Why you have to allow yourself to experience your emotions

Experience your emotions

As a child, adults often tell you not to cry, to ignore your sadness. Culturally speaking, we are taught to avoid all unpleasant emotions. At any cost. 

So, our impulse when we experience strong emotions is to escape them. We might do this by drinking too much alcohol, taking drugs, staying busy, emotional eating (or restricting food), smoking, and a number of other behaviors that harm us. 

Negative emotions often feel stronger than others. When you are dealing with heartbreak it feels as though the world is ending. No pain has ever felt so concentrated, so deep or so agonizing. 

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New and unexpected risks, a challenge when aging

New and unexpected risks become increasingly challenging as we move on in life. That’s partly because we have already invested heavy in coping with the risks we encountered earlier on. Risk management has become an important part of everyday modern life. This responsibility weights heavy on us. The more since it covers so many topics, such as physical, emotional, and social risks.

Path dependency

New and unexpected risks

This so-called path dependency makes us less resilient to new and unexpected risks. Growing old is an excellent example of such a new, albeit hardly unexpected, challenge. Aging is something we all hope for and at the same time is totally unavoidable.

Of late some debate originated on how we perceive the new and unexpected risks. The most important observation is that we tend to avoid the confrontation with these risks. We also tend to burden others with the handling of these risks. We tend to avoid responsibility and stop all critical self-reflection: ‘New and unexpected? Please not in my backyard!’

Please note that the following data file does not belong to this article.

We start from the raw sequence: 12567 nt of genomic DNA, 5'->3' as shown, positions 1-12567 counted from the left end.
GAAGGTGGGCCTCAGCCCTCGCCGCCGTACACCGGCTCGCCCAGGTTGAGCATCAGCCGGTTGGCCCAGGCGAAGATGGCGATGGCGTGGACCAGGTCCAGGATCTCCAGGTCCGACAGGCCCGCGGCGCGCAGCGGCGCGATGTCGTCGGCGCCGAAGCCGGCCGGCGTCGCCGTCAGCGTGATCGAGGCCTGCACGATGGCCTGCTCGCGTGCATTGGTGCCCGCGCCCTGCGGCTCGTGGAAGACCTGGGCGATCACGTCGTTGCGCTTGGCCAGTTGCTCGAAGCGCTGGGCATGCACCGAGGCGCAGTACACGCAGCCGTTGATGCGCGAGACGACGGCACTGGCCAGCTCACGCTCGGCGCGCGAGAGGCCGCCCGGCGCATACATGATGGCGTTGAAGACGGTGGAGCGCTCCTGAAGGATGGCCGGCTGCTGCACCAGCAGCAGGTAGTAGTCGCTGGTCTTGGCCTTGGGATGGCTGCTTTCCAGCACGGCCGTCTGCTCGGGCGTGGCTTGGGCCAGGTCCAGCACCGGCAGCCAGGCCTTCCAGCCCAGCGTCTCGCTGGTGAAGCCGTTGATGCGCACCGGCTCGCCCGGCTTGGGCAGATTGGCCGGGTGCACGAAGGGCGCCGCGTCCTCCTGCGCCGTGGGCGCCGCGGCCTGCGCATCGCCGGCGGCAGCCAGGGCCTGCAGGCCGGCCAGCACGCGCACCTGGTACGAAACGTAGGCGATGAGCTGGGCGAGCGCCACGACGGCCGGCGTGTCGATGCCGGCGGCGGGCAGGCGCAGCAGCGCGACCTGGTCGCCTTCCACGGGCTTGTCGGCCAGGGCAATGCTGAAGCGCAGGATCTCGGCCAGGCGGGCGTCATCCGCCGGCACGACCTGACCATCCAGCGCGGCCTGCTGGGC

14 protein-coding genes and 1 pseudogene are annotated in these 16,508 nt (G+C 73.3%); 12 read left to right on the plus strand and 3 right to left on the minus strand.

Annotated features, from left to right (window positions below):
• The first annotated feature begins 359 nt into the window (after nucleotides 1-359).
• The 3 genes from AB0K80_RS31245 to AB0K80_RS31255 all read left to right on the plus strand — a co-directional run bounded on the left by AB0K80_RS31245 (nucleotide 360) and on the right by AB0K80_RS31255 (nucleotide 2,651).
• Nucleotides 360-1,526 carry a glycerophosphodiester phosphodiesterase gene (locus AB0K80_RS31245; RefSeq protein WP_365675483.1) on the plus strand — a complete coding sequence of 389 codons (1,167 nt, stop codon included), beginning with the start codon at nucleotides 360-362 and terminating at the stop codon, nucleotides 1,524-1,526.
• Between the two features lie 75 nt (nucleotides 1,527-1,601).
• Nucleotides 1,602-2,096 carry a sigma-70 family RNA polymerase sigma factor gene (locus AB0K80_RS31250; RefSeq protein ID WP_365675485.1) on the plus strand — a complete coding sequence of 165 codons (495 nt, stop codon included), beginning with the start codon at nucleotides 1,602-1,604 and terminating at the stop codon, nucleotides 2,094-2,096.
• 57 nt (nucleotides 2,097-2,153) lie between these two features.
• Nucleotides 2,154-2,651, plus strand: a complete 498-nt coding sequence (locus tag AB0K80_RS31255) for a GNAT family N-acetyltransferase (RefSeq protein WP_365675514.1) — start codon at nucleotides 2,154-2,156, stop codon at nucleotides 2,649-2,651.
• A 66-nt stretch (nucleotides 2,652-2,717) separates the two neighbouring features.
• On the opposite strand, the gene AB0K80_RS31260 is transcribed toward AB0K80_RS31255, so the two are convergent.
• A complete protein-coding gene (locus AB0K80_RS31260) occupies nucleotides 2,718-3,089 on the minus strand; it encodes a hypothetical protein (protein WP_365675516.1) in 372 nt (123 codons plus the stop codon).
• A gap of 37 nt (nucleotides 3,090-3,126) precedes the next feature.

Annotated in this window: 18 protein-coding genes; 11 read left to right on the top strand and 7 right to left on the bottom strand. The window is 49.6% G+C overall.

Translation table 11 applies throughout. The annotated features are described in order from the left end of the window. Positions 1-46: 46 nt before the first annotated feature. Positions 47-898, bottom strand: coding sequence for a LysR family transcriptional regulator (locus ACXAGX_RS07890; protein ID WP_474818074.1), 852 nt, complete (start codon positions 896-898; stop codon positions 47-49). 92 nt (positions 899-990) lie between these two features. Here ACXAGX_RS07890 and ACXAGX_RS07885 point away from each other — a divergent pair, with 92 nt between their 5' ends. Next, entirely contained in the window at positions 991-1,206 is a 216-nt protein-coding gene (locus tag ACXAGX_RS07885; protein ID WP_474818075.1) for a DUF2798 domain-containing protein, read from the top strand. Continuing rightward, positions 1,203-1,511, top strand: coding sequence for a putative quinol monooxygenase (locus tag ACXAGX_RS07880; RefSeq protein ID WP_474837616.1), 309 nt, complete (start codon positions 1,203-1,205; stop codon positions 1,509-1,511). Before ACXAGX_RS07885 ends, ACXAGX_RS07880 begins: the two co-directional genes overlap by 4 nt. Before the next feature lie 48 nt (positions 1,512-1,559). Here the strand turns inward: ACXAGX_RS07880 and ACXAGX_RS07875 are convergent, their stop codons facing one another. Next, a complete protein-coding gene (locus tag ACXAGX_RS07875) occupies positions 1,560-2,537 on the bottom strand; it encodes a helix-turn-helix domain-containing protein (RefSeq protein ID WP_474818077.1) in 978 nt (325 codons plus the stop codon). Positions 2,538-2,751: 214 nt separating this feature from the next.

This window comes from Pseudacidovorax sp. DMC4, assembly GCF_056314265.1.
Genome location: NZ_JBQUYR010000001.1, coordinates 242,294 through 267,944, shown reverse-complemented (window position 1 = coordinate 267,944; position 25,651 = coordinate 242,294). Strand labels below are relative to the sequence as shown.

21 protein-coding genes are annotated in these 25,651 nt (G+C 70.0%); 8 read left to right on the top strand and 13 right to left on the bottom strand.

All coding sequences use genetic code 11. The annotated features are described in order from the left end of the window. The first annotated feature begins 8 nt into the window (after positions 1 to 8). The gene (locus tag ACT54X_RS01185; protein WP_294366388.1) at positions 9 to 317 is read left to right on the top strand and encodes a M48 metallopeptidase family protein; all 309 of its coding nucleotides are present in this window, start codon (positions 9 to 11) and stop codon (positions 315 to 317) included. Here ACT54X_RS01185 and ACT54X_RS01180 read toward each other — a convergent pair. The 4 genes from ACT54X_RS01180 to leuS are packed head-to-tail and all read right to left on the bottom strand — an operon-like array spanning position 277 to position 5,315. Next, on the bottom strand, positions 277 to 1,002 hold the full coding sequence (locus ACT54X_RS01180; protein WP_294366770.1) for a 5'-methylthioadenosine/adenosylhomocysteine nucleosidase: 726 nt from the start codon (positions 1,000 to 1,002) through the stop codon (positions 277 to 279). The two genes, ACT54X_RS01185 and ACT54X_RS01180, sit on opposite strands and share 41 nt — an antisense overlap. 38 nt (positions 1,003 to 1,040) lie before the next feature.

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A day in the life of a healthy 60-plusser

A healthy 60-plusser

When we were children, rarely we thought about health and fitness. Unless we got seriously ill, we lived without a care in the world. We ate junk food, played games for hours on end, and drank soda pops at midnight. And the best thing? We never had to pay for it. Our bodies were in superb condition no matter what we put them through!

As we get older, our thoughts invariably switch to our health. We realize that we simply cannot sustain a life of indulgence. We want to extend our life expectancy and be free of debilitating conditions, such as diabetes and osteoporosis.

So we have to get active and we have to keep fit.

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How we prevent the ‘oatmeal porridge catastrophe’

oatmeal porridge catastrophe

Will we all and only eat oatmeal porridge in 2050?
The answer is yes if we are to believe a recent article in the German newspaper Frankfurter Algemeine Zeitung. In 2050 10 billion people will inhabit the earth. The challenge is to stretch our agricultural capacities within the limits of our environmental capacities. If we can’t, we will all have to eat oatmeal porridge in 30 years.

Personally I am not a fan of porridge, let alone oatmeal porridge. Besides I am not sure that’s a healthy food. That’s why, in my personal view, it’s an obvious but also astoundingly interesting challenge to prevent the ‘oatmeal porridge catastrophe’.

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Portion distortion at your plate

Pasta Ratatouille Bake – One of my favorite recipes

A good health as well as a poor health are quite often attributed to our diet. There is a limited truth in this. Our age, the height and weight of our body, our lifestyle, and also our hormones, potential medication, and our health status, contribute to how we feel. As far as food can make us feel better, it is good to reflect on our dietary intake.

Good health, good weight, and good food

Although there is an abundant amount of information on the Internet on food, it’s very easy to get totally at loss. Just try to answer the question how you can combine the goal of a steady and acceptable weight, with a good health and exceptional good food. The best I found on the Internet is the ‘weight loss plan’ of the National Health Service (NHS UK – https://www.nhs.uk/live-well/healthy-weight/start-the-nhs-weight-loss-plan/).

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